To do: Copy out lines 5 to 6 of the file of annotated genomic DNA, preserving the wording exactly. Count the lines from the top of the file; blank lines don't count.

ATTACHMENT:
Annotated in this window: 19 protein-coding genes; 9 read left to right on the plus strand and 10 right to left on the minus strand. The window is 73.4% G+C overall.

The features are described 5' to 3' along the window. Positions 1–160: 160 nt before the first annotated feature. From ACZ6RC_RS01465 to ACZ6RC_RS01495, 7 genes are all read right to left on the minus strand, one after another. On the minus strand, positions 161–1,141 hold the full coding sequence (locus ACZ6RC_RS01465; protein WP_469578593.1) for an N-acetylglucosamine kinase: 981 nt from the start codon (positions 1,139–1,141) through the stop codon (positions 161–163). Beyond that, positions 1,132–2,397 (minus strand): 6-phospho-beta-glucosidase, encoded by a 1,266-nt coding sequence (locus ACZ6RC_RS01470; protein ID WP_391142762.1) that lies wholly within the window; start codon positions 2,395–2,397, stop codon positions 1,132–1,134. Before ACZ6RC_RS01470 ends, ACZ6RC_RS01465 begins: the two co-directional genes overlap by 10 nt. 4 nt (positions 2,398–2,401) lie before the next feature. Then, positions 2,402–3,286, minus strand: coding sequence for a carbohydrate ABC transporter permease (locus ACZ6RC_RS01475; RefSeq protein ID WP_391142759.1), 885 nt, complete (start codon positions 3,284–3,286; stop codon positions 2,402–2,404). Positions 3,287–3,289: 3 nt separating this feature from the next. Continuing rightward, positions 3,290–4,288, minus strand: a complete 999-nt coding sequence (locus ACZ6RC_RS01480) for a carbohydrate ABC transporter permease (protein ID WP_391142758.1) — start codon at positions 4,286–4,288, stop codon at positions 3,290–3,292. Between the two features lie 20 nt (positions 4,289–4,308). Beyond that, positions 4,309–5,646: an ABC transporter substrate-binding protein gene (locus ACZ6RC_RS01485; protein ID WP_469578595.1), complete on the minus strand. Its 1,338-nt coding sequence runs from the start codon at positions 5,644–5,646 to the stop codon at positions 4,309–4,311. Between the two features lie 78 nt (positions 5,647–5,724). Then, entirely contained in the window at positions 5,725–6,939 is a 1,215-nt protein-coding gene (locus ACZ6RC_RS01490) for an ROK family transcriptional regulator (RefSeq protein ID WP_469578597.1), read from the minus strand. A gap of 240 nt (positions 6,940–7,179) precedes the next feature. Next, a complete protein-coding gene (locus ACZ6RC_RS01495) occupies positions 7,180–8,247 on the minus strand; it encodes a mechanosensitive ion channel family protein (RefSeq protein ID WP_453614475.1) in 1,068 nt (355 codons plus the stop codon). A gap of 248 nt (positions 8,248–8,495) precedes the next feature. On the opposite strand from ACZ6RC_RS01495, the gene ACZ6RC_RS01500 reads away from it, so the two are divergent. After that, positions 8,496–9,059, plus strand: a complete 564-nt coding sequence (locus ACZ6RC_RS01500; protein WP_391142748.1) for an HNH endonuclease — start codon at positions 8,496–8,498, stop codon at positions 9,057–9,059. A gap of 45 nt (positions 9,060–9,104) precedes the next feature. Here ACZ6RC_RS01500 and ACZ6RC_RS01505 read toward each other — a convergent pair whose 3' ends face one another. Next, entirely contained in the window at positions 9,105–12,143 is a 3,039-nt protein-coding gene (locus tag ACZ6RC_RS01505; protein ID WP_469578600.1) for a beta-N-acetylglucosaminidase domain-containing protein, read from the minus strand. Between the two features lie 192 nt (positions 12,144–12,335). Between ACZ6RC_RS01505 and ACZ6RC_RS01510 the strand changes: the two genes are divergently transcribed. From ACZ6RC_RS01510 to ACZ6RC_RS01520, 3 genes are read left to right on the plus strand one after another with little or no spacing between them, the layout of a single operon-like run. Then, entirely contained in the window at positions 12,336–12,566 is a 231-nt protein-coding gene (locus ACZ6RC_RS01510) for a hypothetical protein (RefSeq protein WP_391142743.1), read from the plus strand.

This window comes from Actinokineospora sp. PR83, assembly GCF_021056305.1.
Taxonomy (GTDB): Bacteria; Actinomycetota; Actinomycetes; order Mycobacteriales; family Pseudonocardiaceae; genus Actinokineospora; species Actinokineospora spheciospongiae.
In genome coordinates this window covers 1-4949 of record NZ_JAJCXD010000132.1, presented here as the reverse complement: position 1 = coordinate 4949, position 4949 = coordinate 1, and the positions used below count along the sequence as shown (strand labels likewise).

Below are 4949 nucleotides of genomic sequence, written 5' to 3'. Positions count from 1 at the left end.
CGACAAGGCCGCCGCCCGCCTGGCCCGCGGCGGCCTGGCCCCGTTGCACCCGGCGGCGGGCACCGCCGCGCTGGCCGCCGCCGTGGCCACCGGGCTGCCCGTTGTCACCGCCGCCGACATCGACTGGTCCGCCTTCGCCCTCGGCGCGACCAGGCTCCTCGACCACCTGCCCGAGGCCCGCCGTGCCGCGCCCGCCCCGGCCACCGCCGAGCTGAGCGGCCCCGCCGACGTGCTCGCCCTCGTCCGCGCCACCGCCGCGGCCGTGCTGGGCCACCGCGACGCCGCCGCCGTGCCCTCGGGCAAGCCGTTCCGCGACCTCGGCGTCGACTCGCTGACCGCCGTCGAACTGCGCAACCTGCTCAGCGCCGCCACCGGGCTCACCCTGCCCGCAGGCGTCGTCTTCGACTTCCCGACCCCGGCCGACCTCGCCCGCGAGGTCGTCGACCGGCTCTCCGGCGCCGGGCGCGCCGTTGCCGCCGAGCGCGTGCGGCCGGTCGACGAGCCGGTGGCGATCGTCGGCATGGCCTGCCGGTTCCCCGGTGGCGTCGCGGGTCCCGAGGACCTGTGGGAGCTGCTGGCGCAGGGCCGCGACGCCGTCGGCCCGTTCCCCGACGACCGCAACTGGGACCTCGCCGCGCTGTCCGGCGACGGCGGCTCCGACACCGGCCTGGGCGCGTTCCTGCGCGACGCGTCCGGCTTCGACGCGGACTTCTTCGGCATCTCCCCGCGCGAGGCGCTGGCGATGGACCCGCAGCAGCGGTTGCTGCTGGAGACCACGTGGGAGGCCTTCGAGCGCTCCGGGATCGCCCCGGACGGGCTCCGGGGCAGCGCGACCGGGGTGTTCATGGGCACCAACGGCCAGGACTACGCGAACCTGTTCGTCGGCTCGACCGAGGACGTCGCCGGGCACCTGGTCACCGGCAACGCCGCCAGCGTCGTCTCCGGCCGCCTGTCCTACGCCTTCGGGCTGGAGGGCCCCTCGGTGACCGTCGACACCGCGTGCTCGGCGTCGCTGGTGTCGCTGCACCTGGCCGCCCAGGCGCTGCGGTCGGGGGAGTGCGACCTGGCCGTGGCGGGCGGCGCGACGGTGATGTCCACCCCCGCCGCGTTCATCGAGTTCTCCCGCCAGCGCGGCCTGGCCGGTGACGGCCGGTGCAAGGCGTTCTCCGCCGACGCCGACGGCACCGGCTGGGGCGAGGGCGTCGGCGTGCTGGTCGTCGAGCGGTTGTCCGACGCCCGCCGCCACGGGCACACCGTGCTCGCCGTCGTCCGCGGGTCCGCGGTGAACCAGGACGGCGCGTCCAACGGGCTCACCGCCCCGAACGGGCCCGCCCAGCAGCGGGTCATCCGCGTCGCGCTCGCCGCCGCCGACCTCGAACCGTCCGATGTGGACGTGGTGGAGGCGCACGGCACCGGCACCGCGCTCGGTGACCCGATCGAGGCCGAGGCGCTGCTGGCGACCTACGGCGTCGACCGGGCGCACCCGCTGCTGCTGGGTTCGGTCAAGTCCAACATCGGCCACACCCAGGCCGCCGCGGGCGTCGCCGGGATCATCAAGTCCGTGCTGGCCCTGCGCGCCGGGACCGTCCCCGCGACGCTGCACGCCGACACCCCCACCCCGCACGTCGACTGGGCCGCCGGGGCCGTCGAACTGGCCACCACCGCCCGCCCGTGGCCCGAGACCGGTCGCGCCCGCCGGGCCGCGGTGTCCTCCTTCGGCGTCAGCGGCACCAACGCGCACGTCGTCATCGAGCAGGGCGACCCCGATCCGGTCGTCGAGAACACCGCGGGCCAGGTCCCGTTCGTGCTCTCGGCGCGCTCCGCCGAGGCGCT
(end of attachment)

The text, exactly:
In genome coordinates this window covers 1-4949 of record NZ_JAJCXD010000132.1, presented here as the reverse complement: position 1 = coordinate 4949, position 4949 = coordinate 1, and the positions used below count along the sequence as shown (strand labels likewise).

Below are 4949 nucleotides of genomic sequence, written 5' to 3'. Positions count from 1 at the left end.